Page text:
I don’t have any answer for Ireland’s questions – it’s hardly my business in the first place, but if I did I would certainly stick my hand up and give it. However, I do know that if any lesson can be drawn from the often unhappy relationship between these two islands, it’s that getting the guns out doesn’t work. It didn’t really work for the Vikings, who invaded and left a fractious land of kingdoms; or the Fitzherbert’s or Fitzpatrick’s of Norman French stock, who parcelled up the land and left a legacy of inequality; or Cromwell’s planters, nor more recent men of political violence, be they in uniform or in balaclava. If you can’t take a glance at Ireland’s wiki history page and come to the conclusion that, after nearly 1500 years, killing hasn’t worked and should be deplored you are perhaps so ignorant of the ‘Irish question’ that you would be better refraining from comment at all.

Vacillation or appeasement on this issue is not an option here, at least for those with a basic morality to call upon. I always detested Mrs Thatcher’s black or white view of politics, but I never actually objected to a basic Manichean separation of killing as being a bad thing and not killing as being a good thing. Graham Spiers attempts to qualify his stance by pointing out that he has previously written that he finds IRA chants at Celtic Park to be ‘deplorable and detestable’. Thank goodness! I don’t recall anyone suggesting that Graham is in fact a balaclava wearing Provo who used to run Semtex into Belfast disguised as rubbish articles; only that mollycoddling apologists for killers is not only tantamount to legitimising them, it is legitimising them. Suggesting that murderers come from complex backgrounds is hardly earth shattering psychology, set to revolutionize the penal system of Europe: but seeking to justify infantile third party appropriation of the suffering they caused is disgusting, crass and scarcely believable.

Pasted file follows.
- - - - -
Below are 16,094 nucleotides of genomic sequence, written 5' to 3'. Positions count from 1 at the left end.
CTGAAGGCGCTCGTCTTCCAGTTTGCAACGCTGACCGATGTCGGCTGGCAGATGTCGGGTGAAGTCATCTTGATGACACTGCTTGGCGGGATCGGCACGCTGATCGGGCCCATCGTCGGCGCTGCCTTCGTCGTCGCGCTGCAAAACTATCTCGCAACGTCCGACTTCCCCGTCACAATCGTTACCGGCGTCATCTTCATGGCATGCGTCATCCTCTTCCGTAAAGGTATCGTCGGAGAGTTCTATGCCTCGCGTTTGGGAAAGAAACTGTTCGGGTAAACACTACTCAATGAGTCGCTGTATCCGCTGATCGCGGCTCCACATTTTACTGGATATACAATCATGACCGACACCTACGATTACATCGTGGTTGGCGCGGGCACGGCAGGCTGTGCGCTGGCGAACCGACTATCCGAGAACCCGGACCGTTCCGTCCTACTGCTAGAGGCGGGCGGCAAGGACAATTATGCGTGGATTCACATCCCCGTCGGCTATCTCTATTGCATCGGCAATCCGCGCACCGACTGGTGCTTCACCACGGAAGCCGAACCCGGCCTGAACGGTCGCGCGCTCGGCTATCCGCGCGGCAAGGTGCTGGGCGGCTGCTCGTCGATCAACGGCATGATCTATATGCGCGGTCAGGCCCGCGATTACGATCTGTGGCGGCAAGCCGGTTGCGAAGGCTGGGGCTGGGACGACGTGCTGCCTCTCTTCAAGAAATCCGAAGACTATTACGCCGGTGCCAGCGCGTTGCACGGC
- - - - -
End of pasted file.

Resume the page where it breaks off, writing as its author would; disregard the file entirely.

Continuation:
Infantile...Mr Spiers, in his article, gave it as his opinion that the smash-tastic race up the charts of 'Roll of Honour' was an example of what football fans can achieve. Maybe he's been spending too much time with Soviet Jim Spence to realise that it is a blatant example of what happens when football fans indulge their hideous anti-social selves in the kind of behaviour that led to the Offensive Behaviour Act in the first place.

Graham may find that to be manufactured, faux-outrage, and to be fair he’s right. I’m not outraged. I’m not even surprised that he could write such stuff. That in itself is a damning indictment on his product over the last decade: what I mainly felt on reading his article was an incredible sadness than anyone could be so deluded as to think that football fans, annoyed about not being allowed to act anti-socially, should trample on the graves of the victims of murder. For that’s what every purchase of ‘Roll of Honour’ did, that’s what every unthinking reference which comes out of Glasgow about IRA this or UVF that does, that’s what the disgusting culture of treating death, murder and torture as an appropriate gambit to play in Rangers-Celtic rivalry does.

Having spent a decade being reviled online as a handwringer, apologist and self-loather because I have objected to religion and politics at Ibrox, I am left aghast at someone who then comes along and says ‘You know what? This is all legitimate, because it’s complicated.’ Well, not to me it’s not. Murder is wrong, end of. Cretinous, callous appropriation of murder by people with little or no experience of it is also wrong, as you might expect a five year old to know. It ought to be condemned by any ‘right-thinking person’, one of Graham’s favourite phrases when it suits him. Certainly there are people among our support who fit the Spiers Model Rangers Fan to a 'T'- I spent yesterday typing this in a fit of righteous indignation only to be dismayed by a forum poster who is exactly the kind of fan Spiers likes to hide behind. But just because some of us are a bit 'out there' doesn't mean we all are, and it doesn't mean Mr Spiers can automatically discount our objections.

I can see that this is starting to sound like a lecture; but as I found out, sometimes we should listen to them. It’s amazing what you can learn.